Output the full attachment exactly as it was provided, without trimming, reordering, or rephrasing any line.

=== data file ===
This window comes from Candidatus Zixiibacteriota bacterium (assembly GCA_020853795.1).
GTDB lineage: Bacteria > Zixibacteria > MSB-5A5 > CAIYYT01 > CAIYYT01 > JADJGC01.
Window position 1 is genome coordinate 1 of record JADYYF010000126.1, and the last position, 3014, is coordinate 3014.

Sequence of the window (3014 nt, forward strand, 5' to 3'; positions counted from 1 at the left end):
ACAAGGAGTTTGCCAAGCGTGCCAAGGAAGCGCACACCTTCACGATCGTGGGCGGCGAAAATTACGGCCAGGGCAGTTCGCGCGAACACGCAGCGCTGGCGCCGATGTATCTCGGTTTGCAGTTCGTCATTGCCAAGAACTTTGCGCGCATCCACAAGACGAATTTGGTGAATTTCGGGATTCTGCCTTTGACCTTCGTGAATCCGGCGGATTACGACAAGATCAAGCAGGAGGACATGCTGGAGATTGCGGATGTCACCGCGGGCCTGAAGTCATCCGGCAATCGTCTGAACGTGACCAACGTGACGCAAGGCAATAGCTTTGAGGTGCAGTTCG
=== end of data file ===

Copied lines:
This window comes from Candidatus Zixiibacteriota bacterium (assembly GCA_020853795.1).
GTDB lineage: Bacteria > Zixibacteria > MSB-5A5 > CAIYYT01 > CAIYYT01 > JADJGC01.
Window position 1 is genome coordinate 1 of record JADYYF010000126.1, and the last position, 3014, is coordinate 3014.

Sequence of the window (3014 nt, forward strand, 5' to 3'; positions counted from 1 at the left end):
ACAAGGAGTTTGCCAAGCGTGCCAAGGAAGCGCACACCTTCACGATCGTGGGCGGCGAAAATTACGGCCAGGGCAGTTCGCGCGAACACGCAGCGCTGGCGCCGATGTATCTCGGTTTGCAGTTCGTCATTGCCAAGAACTTTGCGCGCATCCACAAGACGAATTTGGTGAATTTCGGGATTCTGCCTTTGACCTTCGTGAATCCGGCGGATTACGACAAGATCAAGCAGGAGGACATGCTGGAGATTGCGGATGTCACCGCGGGCCTGAAGTCATCCGGCAATCGTCTGAACGTGACCAACGTGACGCAAGGCAATAGCTTTGAGGTGCAGTTCG